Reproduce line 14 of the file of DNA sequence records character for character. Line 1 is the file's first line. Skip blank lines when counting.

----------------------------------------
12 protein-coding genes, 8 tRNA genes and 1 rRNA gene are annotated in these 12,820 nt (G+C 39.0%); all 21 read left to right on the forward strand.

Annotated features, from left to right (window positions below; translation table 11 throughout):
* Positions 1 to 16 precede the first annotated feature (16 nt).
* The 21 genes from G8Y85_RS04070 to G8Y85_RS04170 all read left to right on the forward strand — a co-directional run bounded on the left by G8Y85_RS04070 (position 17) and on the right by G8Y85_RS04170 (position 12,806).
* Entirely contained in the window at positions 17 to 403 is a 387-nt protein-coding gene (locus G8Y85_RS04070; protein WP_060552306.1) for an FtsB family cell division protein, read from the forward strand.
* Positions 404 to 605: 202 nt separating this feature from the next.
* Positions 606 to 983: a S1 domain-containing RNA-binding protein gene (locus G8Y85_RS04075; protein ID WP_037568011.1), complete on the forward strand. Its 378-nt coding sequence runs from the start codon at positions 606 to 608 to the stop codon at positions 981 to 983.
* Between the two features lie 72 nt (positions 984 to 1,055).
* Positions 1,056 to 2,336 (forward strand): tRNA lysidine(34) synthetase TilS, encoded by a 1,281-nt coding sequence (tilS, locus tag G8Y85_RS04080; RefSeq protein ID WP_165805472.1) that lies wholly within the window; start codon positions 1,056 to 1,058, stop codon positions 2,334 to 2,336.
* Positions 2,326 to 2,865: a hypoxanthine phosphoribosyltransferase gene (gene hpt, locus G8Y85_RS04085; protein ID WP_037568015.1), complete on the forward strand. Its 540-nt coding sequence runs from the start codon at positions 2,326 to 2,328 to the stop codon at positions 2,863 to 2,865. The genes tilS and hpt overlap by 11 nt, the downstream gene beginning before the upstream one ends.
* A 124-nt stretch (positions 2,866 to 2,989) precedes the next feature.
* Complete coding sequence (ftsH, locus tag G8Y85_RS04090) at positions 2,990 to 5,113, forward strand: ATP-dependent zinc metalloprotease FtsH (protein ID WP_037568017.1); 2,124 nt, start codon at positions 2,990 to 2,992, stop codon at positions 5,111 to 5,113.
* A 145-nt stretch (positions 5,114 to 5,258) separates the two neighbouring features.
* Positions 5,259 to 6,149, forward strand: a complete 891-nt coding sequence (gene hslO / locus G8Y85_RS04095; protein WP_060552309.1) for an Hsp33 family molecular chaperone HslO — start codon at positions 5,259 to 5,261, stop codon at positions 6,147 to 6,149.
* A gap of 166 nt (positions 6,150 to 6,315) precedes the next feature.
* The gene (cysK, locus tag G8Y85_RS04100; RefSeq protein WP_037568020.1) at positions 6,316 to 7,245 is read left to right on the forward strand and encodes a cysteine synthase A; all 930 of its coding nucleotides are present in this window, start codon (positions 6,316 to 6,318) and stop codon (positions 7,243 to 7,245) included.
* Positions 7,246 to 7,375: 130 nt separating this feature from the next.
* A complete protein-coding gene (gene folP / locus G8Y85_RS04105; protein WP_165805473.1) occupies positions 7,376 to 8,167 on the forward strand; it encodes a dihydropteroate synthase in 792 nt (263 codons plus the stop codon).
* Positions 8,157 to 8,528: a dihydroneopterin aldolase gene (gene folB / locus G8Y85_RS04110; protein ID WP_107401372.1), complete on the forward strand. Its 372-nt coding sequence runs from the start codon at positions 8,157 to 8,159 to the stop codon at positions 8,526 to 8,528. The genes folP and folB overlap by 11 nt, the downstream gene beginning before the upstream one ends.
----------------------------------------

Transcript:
* Positions 5,259 to 6,149, forward strand: a complete 891-nt coding sequence (gene hslO / locus G8Y85_RS04095; protein WP_060552309.1) for an Hsp33 family molecular chaperone HslO — start codon at positions 5,259 to 5,261, stop codon at positions 6,147 to 6,149.